Alabama Representative Terri Collins, along with 66 cosponsors, has introduced a bill in the Alabama state house which would make abortion a felony in the state of Alabama. As you are well aware, I have been trying to get abortion banned from Alabama ever since I moved back to the state 10 years ago. You would think, then, that I would be ecstatic to see our legislature finally promoting a bill that would accomplish that goal, but this bill is a very dangerous bill. Let me explain why.
Let’s begin by pointing out the good aspects of this bill. Here they are:
1) The legislative findings section of this bill is excellent. It points out that abortion has never been legal in Alabama, that our state Constitution does not include a right to abortion, that the prenatal child is a legal person in Alabama, that 50 million babies have been killed through abortion since Roe v. Wade, and other important findings of fact.
Well, actually, that’s about it. There really isn’t anything else that is good about this bill, so let’s just move on.
There is a lot in this bill that fits into the bad category.
1) According to this bill, neither killing an ectopic child nor euthanizing a child in the womb who is terminally ill is considered to be an abortion. It is not necessary to kill the child in either of these situations. Ectopic pregnancy can be survived by both the mother and the child, and euthanizing terminally ill patients doesn’t become morally acceptable just because the patient happens to be in his mother’s womb.
2) There are two glaring exceptions to the abortion ban created by this bill. The first is the exception for a medical emergency. This particular exception may seem harmless. Most people think that women should be allowed to kill their own children if those children pose a risk to the mother’s health. But this contradicts the bill’s declaration that the prenatal child is a legal person. If the child is a person, then his life cannot be sacrificed just because his continued existence poses a health risk to another person. If a woman were given a choice between killing her own child and losing one of her kidneys, we would all agree that she should choose to lose a kidney. A child’s life is more valuable than his mother’s kidneys.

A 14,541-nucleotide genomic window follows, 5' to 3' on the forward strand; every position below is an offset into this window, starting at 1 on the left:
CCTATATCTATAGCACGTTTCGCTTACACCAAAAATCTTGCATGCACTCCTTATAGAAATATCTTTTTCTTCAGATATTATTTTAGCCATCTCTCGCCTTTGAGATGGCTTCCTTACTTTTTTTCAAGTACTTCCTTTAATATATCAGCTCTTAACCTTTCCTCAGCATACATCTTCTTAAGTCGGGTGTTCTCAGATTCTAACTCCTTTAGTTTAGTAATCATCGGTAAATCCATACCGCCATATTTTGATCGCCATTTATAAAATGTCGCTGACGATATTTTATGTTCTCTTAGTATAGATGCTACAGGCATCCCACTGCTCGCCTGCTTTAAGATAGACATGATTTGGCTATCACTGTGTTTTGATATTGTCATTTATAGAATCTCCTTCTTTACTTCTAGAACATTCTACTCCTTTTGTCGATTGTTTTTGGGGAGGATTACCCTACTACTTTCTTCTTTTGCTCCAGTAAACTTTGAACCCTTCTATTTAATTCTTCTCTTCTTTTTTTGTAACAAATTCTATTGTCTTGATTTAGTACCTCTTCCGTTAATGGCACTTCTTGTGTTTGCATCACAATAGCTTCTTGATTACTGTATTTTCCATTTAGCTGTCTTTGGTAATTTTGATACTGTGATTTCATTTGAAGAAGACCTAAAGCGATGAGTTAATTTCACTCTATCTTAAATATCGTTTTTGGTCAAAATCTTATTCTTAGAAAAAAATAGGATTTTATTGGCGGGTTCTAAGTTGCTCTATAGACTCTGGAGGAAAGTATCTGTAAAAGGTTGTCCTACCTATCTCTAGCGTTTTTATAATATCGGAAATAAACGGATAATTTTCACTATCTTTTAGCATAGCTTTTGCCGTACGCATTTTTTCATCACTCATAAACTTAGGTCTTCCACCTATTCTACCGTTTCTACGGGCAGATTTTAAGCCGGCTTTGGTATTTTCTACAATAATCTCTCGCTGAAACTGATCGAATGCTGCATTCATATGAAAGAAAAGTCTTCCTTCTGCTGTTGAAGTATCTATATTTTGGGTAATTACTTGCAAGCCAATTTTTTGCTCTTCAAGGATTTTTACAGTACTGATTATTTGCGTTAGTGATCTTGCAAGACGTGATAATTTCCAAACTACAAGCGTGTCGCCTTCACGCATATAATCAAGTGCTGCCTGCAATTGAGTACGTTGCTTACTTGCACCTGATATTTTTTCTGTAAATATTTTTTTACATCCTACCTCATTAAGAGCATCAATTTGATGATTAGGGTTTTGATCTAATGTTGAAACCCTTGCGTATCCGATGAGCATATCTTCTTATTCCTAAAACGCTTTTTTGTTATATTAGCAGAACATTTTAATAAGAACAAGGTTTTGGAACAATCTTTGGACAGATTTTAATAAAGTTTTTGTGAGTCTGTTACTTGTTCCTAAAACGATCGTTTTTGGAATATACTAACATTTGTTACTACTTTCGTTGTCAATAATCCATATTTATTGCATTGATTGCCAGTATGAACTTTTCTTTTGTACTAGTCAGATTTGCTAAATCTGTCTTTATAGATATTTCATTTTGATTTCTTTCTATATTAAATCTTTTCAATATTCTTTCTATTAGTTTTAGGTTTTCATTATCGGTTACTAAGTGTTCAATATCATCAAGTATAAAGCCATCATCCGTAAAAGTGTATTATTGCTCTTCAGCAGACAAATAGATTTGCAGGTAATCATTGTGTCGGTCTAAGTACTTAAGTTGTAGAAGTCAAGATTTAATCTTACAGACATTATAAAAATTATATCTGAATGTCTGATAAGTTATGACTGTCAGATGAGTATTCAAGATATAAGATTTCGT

3) The second grievous exception to this abortion ban is the exception for a serious health risk to the mother. This may seem to be the same as the exception for a medical emergency, and in fact, the bill lists the presence of a serious health risk as one of the potential reasons for declaring that a medical emergency exists. There is, however, a very important distinction that is made in the bill’s definition of a serious health risk. A serious health risk is defined in the bill as including
“a mental illness which will cause [the mother] to engage in conduct that intends to result in her death or the death of her unborn child.”
In other words, this bill would allow any woman to receive an abortion as long as a psychiatrist is willing to document that continuing the pregnancy would cause her to experience depression along with a desire to kill her prenatal child.
4) This bill prohibits the state from punishing any woman who kills her prenatal child regardless of the extent of her culpability. This is an extremely dangerous (and stupid) provision. The prevention of penalties against a mother who kills her prenatal child is a direct denial of that child’s right to the equal protection of the law as required by our Constitution. It’s also one of the primary reasons that Roe v. Wade was decided in favor of abortion in the first place.